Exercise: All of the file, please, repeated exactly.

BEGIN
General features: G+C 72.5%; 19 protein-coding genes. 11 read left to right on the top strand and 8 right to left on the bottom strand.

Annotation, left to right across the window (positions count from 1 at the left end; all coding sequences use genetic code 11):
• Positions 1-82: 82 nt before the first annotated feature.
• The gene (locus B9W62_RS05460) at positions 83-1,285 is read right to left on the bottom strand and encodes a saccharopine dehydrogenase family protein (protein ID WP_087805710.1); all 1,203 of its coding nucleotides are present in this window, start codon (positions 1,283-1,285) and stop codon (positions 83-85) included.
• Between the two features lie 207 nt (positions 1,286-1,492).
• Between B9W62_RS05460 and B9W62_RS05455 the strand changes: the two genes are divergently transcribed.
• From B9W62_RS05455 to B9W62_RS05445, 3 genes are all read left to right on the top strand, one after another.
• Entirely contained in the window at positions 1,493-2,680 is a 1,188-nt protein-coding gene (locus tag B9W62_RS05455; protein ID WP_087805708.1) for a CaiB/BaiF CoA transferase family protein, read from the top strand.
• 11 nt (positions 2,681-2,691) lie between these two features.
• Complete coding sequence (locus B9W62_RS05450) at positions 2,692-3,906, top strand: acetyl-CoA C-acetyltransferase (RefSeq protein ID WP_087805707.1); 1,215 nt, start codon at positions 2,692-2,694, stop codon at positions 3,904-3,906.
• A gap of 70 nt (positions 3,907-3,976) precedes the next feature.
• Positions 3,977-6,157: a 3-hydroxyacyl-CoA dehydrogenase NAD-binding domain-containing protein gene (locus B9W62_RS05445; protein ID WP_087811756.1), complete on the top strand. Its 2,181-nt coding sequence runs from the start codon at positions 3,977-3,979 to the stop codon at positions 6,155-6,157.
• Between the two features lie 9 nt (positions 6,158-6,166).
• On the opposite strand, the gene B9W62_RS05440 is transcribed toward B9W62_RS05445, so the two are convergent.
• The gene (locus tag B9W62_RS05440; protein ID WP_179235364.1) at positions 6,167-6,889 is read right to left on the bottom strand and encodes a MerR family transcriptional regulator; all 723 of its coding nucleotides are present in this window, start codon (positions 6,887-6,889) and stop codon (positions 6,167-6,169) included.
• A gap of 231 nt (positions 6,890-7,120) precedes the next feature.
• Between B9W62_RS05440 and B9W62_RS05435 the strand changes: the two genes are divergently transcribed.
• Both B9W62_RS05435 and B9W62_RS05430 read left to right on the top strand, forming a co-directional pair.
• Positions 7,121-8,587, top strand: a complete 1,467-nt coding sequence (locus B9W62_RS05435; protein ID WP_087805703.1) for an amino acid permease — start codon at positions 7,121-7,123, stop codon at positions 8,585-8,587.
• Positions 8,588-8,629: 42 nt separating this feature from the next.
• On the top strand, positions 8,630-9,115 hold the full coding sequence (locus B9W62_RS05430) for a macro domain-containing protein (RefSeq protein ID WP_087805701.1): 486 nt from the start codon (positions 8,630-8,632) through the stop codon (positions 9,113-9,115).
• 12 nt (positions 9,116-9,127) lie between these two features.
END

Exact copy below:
General features: G+C 72.5%; 19 protein-coding genes. 11 read left to right on the top strand and 8 right to left on the bottom strand.

Annotation, left to right across the window (positions count from 1 at the left end; all coding sequences use genetic code 11):
• Positions 1-82: 82 nt before the first annotated feature.
• The gene (locus B9W62_RS05460) at positions 83-1,285 is read right to left on the bottom strand and encodes a saccharopine dehydrogenase family protein (protein ID WP_087805710.1); all 1,203 of its coding nucleotides are present in this window, start codon (positions 1,283-1,285) and stop codon (positions 83-85) included.
• Between the two features lie 207 nt (positions 1,286-1,492).
• Between B9W62_RS05460 and B9W62_RS05455 the strand changes: the two genes are divergently transcribed.
• From B9W62_RS05455 to B9W62_RS05445, 3 genes are all read left to right on the top strand, one after another.
• Entirely contained in the window at positions 1,493-2,680 is a 1,188-nt protein-coding gene (locus tag B9W62_RS05455; protein ID WP_087805708.1) for a CaiB/BaiF CoA transferase family protein, read from the top strand.
• 11 nt (positions 2,681-2,691) lie between these two features.
• Complete coding sequence (locus B9W62_RS05450) at positions 2,692-3,906, top strand: acetyl-CoA C-acetyltransferase (RefSeq protein ID WP_087805707.1); 1,215 nt, start codon at positions 2,692-2,694, stop codon at positions 3,904-3,906.
• A gap of 70 nt (positions 3,907-3,976) precedes the next feature.
• Positions 3,977-6,157: a 3-hydroxyacyl-CoA dehydrogenase NAD-binding domain-containing protein gene (locus B9W62_RS05445; protein ID WP_087811756.1), complete on the top strand. Its 2,181-nt coding sequence runs from the start codon at positions 3,977-3,979 to the stop codon at positions 6,155-6,157.
• Between the two features lie 9 nt (positions 6,158-6,166).
• On the opposite strand, the gene B9W62_RS05440 is transcribed toward B9W62_RS05445, so the two are convergent.
• The gene (locus tag B9W62_RS05440; protein ID WP_179235364.1) at positions 6,167-6,889 is read right to left on the bottom strand and encodes a MerR family transcriptional regulator; all 723 of its coding nucleotides are present in this window, start codon (positions 6,887-6,889) and stop codon (positions 6,167-6,169) included.
• A gap of 231 nt (positions 6,890-7,120) precedes the next feature.
• Between B9W62_RS05440 and B9W62_RS05435 the strand changes: the two genes are divergently transcribed.
• Both B9W62_RS05435 and B9W62_RS05430 read left to right on the top strand, forming a co-directional pair.
• Positions 7,121-8,587, top strand: a complete 1,467-nt coding sequence (locus B9W62_RS05435; protein ID WP_087805703.1) for an amino acid permease — start codon at positions 7,121-7,123, stop codon at positions 8,585-8,587.
• Positions 8,588-8,629: 42 nt separating this feature from the next.
• On the top strand, positions 8,630-9,115 hold the full coding sequence (locus B9W62_RS05430) for a macro domain-containing protein (RefSeq protein ID WP_087805701.1): 486 nt from the start codon (positions 8,630-8,632) through the stop codon (positions 9,113-9,115).
• 12 nt (positions 9,116-9,127) lie between these two features.